The most underappreciated luxury that you can give to yourself in this world is time. Keeping up with hype and demand when you’re a part of the fast paced, high-volume business of making and selling cool shit can get tired pretty quickly. Your products get rushed to market and the end result can be a resounding “who cares?” After years of running the show for other companies, industry veteran Mark Gainor wanted to slow things down when he founded No.One, an independent brand making sneakers one at a time for the limited few.
By the standards that most footwear is produced today, No.One’s Venice Beach workshop feels like an absurd concept in 2017. The open-space studio is bright and airy, with modernist furniture, custom light fixtures, and contemporary art – not the aesthetic you’d usually associate with manufacturing. One side is flanked by various machines that serve some ultra-specific function, while on the opposite end of the room a team of specialized craftsmen sit and produce 90% of what goes into making each shoe by hand using simple tools.
“Nobody really does this for sneakers,” Gainor says. “We hand-last all our shoes,” describing the process of shaping material around a custom built mold for days to bring each shoe to life. It’s the kind of old-school approach to shoemaking you’d envision a master cobbler making dress shoes inherited from their great grandfather. In the center of the room sits a metal rack where the latest edition of the Bravo, their German Army Trainer-inspired silhouette, completes its final curing process. There are only eighteen pairs, the maximum they’re able to create at once. After these shoes are packaged and out the door, the team switches the design completely and starts from scratch.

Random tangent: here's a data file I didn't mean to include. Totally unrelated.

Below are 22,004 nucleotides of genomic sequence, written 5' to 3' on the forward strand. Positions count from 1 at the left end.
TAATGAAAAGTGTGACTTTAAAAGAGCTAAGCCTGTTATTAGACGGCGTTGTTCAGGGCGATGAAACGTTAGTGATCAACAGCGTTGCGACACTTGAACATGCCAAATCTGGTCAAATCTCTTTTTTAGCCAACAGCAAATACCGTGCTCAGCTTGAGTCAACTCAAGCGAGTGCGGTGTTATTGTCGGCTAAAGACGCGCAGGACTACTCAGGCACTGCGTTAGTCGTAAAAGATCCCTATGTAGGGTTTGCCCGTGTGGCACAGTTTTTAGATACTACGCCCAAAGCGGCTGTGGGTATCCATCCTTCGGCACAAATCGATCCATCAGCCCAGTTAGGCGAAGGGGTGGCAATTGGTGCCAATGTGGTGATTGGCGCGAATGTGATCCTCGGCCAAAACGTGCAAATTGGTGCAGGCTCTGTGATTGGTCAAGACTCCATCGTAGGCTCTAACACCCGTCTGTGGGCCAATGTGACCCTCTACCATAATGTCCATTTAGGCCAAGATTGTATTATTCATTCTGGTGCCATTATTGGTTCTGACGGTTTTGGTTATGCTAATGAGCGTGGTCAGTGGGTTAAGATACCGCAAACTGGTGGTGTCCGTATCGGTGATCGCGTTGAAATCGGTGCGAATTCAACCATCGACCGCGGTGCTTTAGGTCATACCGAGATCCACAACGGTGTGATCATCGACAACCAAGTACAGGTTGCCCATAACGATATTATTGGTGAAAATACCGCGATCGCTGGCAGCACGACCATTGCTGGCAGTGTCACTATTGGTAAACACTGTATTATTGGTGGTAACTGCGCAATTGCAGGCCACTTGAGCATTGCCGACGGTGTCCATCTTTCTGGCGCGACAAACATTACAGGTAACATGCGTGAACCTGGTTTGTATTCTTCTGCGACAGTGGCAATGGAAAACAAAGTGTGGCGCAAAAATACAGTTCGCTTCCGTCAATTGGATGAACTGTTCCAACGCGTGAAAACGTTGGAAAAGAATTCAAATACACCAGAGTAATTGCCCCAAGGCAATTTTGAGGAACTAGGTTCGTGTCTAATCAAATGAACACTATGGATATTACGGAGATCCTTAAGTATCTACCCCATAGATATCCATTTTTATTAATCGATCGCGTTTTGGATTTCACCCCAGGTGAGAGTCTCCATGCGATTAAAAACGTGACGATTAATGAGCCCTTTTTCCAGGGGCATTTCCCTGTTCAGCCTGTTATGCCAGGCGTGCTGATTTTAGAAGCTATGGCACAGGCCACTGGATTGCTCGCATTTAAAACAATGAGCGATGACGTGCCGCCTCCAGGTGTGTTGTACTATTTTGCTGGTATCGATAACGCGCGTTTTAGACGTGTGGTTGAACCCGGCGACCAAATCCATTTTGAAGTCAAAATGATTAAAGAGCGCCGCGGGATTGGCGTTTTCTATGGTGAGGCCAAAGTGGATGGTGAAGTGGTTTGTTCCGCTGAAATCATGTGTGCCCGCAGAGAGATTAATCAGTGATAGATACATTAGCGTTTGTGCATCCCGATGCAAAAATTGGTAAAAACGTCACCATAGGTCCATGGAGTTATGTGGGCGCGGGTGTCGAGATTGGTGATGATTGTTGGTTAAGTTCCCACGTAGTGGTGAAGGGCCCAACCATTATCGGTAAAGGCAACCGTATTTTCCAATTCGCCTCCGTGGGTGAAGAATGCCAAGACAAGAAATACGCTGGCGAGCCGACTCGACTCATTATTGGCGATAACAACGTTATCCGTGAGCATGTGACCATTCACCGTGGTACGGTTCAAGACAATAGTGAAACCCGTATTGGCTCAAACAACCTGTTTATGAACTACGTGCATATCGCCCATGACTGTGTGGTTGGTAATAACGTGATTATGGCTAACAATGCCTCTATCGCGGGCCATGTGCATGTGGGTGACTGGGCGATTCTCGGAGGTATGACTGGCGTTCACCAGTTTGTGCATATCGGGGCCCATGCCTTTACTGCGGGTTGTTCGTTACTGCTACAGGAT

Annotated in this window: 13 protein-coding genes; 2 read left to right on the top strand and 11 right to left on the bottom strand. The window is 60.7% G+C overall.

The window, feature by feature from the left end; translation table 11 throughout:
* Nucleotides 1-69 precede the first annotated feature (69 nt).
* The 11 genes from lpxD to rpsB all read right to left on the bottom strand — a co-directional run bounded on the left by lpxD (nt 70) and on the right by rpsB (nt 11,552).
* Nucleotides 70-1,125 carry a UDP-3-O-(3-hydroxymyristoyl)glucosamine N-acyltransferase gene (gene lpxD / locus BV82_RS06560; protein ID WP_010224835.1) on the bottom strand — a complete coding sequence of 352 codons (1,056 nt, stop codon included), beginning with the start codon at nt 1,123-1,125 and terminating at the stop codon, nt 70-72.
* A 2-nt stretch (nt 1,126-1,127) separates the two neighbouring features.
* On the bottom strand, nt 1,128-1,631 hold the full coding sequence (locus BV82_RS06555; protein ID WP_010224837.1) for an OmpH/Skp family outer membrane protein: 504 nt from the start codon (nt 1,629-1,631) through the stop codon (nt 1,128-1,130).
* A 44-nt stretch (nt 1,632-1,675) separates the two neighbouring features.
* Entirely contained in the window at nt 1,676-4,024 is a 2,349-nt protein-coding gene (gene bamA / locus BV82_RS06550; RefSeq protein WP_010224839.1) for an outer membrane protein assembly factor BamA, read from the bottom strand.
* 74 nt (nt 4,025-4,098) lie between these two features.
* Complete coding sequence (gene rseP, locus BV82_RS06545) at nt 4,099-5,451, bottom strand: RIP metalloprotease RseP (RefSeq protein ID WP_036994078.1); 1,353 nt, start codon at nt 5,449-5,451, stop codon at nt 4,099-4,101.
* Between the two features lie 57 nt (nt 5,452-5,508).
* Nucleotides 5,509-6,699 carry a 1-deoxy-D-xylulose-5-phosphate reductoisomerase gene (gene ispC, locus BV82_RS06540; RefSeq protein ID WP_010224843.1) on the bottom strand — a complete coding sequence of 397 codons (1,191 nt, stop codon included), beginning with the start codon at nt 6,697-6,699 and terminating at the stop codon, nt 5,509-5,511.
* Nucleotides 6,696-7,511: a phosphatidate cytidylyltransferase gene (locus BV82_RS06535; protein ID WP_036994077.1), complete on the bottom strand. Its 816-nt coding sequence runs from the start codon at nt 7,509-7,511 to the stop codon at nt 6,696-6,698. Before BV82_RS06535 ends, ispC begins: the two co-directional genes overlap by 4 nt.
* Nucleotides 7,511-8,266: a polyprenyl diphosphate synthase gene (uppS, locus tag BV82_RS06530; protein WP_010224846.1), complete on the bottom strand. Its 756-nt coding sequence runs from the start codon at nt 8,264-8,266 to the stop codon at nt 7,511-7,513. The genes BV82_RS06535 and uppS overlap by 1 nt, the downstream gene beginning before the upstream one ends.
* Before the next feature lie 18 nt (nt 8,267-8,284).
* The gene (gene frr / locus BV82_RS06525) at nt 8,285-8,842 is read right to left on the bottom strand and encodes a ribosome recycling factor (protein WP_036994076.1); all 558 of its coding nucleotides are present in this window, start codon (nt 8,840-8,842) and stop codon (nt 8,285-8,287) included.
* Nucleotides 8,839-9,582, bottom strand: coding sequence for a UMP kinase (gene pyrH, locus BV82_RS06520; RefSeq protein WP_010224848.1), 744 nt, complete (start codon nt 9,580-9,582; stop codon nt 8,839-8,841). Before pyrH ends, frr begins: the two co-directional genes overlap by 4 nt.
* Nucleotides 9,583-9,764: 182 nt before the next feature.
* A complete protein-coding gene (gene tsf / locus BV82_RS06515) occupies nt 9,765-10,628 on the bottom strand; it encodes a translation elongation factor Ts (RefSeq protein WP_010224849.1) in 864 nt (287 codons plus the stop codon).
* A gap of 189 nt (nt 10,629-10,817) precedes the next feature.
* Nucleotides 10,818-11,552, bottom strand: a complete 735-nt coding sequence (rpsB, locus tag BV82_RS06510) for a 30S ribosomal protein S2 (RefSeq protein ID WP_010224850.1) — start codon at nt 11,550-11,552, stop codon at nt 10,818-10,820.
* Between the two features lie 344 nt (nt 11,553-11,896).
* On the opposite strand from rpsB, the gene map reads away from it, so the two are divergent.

Of course this whole thing takes an incredible amount of time, but it’s exactly how Mark always wanted to do things. After spending a decade in the industry flying back-and-forth to visit Chinese factories twelve times a year, the idea of making shoes in LA, ten minutes from home, seemed like a dream scenario. Besides cutting down on commute time, the real advantage was having complete control. When you’re someone who cares about a craft, the entire idea of mass production feels really compromising. That’s the reason No.One does everything in house – from the initial sketch to the personalized box each pair comes in. There’s room to experiment, switch materials on the spot, break rules. No factory in the world would allow you to have that level of freedom.
A lot of companies like saying they value craftsmanship to appeal to a certain type of audience, whether it’s the ‘locally-made, farm-to-table’ crowd or some kitschy nostalgia for doing things the old fashioned way. While No.One is definitely borrowing from the past, it’s not trying to recreate it. “We don’t really think of ourselves that way,” Mark explains. “There’s a cultural association with craft where people see it as unmodern and we want to go against that. We’re creating something new using the best ways we know how.” For No.One, even stating this as a brand is completely meaningless. “It’s not a purity contest. We’d rather just let the final product speak for itself.”